Teaching Project Fastens Students’ Attention on the Holocaust

Sandra Roberts, the teacher behind a middle-school Holocaust-awareness project in rural Tennessee that garnered international attention and praise, recently paid a visit to Gratz College in Melrose Park, where she spoke on the importance of teaching tolerance and cultural diversity to children.

Roberts — "the teacher who started it all," as the advertisement for the program described her — was joined by two current Tennessee students now involved in the project, cousins Allie and Karrie Caldwell, both 13.

Roberts recounted the true story that has become a familiar one to the many who've seen the 2004 documentary, "Paper Clips."

In 1998, students at Whitwell Middle School were studying the Holocaust and the importance of respecting other cultures. In a town where there are few minorities and no Jews, the students had never met anyone who was different than themselves — Caucasian and Christian.

"Everyone looks like them, thinks like them, talks like them," admitted Roberts. "That's not reality. How can you prepare them for anything when they've never had any experience?"

The students, wishing to better understand the enormity of the number 6 million — the number of Jews murdered in the Holocaust — decided to collect paper clips, which had been used in Norway as a silent symbol of resistance to the Nazi regime.

"I did not envision this," attested Roberts. "I wanted to teach 25 children about tolerance and what happens when you hate."

The paper clips the students collected are now part of the Children's Holocaust Memorial, which is situated in an old German rail car that took quite some time to find and bring to the school grounds in Whitwell.

The story of the project was also told in the 2004 book, Six Million Paper Clips: The Making of a Children's Holocaust Memorial, written by two German journalists, Peter W. Schroeder and Dagmar Schroeder-Hildebrand, who befriended the students.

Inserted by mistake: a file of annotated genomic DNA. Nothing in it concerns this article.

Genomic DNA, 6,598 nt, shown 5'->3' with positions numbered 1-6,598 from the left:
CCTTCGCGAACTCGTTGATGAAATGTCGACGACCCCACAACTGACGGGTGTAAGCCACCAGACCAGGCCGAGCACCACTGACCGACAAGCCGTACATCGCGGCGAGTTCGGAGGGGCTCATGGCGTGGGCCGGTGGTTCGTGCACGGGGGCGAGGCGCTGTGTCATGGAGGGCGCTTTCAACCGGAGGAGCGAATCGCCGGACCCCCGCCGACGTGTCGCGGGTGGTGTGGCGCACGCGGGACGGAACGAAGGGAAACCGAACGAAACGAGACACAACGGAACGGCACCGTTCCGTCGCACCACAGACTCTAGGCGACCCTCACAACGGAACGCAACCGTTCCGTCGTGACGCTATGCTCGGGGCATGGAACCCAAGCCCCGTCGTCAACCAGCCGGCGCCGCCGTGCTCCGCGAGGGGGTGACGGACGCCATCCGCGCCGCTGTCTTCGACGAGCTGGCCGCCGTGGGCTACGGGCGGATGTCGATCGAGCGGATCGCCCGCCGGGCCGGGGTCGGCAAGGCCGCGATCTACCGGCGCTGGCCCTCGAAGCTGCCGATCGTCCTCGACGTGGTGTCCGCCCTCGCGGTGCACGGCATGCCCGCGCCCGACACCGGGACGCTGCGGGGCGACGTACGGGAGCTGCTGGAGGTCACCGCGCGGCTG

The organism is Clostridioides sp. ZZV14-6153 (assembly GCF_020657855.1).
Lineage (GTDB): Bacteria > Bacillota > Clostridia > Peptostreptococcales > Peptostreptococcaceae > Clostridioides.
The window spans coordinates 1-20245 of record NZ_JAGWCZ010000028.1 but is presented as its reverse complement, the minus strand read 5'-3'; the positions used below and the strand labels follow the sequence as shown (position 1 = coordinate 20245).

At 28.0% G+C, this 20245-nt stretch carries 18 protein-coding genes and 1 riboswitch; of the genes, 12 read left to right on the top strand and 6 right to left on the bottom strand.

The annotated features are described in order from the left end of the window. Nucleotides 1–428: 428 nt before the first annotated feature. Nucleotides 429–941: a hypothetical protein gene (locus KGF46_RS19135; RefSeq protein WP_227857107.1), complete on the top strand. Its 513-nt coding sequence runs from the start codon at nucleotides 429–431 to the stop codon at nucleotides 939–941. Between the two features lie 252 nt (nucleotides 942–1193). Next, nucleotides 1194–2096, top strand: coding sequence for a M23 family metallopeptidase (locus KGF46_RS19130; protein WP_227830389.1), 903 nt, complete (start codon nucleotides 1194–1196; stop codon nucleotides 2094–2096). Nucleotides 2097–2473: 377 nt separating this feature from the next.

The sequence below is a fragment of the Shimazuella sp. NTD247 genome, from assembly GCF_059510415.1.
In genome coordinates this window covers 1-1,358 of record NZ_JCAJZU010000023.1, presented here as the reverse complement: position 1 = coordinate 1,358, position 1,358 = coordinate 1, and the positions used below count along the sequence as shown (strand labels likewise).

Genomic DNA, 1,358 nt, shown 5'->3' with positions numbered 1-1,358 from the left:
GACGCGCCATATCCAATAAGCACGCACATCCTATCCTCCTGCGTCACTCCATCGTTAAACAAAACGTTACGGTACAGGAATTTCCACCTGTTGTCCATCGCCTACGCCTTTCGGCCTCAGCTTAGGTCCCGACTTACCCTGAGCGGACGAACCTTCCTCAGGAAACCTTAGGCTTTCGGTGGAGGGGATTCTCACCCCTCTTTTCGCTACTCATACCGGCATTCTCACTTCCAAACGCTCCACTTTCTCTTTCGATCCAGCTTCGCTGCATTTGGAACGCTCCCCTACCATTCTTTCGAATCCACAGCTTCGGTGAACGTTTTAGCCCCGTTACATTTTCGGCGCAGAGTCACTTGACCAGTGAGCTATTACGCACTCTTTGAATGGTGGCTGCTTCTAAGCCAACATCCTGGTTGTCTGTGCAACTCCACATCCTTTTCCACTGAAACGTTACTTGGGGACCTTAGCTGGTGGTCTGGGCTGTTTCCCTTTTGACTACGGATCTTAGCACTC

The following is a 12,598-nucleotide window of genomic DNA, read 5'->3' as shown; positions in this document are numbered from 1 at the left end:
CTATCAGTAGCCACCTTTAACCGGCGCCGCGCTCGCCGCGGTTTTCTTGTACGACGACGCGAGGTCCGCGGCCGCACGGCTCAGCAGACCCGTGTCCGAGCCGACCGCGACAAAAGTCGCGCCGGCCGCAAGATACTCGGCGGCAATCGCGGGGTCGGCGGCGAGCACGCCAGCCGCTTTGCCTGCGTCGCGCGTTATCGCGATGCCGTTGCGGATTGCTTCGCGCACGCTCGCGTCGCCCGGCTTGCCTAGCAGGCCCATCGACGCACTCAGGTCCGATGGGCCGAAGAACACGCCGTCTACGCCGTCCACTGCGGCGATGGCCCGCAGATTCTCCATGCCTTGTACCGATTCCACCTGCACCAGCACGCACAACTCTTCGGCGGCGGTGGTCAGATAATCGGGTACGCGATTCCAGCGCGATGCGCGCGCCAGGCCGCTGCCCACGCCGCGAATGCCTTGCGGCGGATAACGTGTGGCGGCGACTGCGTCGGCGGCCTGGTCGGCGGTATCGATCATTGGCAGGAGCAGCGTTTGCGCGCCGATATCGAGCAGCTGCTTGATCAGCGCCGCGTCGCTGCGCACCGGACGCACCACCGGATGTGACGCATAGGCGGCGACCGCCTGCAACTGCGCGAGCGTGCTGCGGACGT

More than 150 people attended Roberts' recent presentation and screening of the film at Gratz. The event was co-sponsored by the Friends of the Tuttleman Library at Gratz and B'nai B'rith International.

As for the paper clips, they still arrive at the Tennessee school every now and then. To date, the students have collected 33,652,000 of them.

Current students in the Paper Clips Project, like the Caldwell cousins, give tours of the memorial and teach about the Holocaust to students from around the country who visit each year. As the motto of the project goes, they are attempting to change the world, "one class at a time."

Inspiration to Others

The Paper Clips Project has prompted at least one local person to devise her own attempt at fostering tolerance.

Jenna Steinbrink, 12, of Ambler, plans to collect 6 million pennies as part of her Bat Mitzvah project. Over the last three to four months, she's collected more than 160,000. To keep track of the donations, she has opened a bank account and a post-office box.

Steinbrink's awareness drive is called "Millions to Remember: We Can Change the World Together." She knows that she's set "a very large goal" for herself, but remains committed to seeing it through, even if it takes beyond her Bat Mitzvah date to reach her goal.

With each donation to Millions to Remember, Steinbrink said that she hopes people take a moment and think about the life a penny represents. She also plans to speak about her efforts in the local community.

"Tolerance is a huge part of our lives, and we need to work together," she said.

The Sandy Run Middle School seventh-grader, whose Bat Mitzvah will be held in September 2008 at Congregation Beth Or in Maple Glen, plans to donate the money to the branch of the Simon Wiesenthal Center in New York.

Steinbrink has been distributing collection cans to friends, at her synagogue and at local businesses in the community. She reported that her friends come up to her in Hebrew school with bags filled with pennies.

Steinbrink met with Roberts and her two students prior to the lecture, when she was presented with a Paper Clips Project shirt.

Roberts also answered Steinbrink's questions about how the undertaking came about, and discussed problems that she and the students encountered along the way. Steinbrink also sought advice from Roberts about how to keep her plan going.

"It's celebrating the fact that they lived," advised the teacher. "That's your drive. That's how you make your project successful."

Roberts pledged her full support for Millions to Remember — and kept her word. At the end of the lecture, she asked Steinbrink to come to the front of the room and then explained the pre-teen's venture to those present. More than $110 was raised for Millions to Remember that very evening.

"This is something I believe in," declared Steinbrink. "One person can make a difference."



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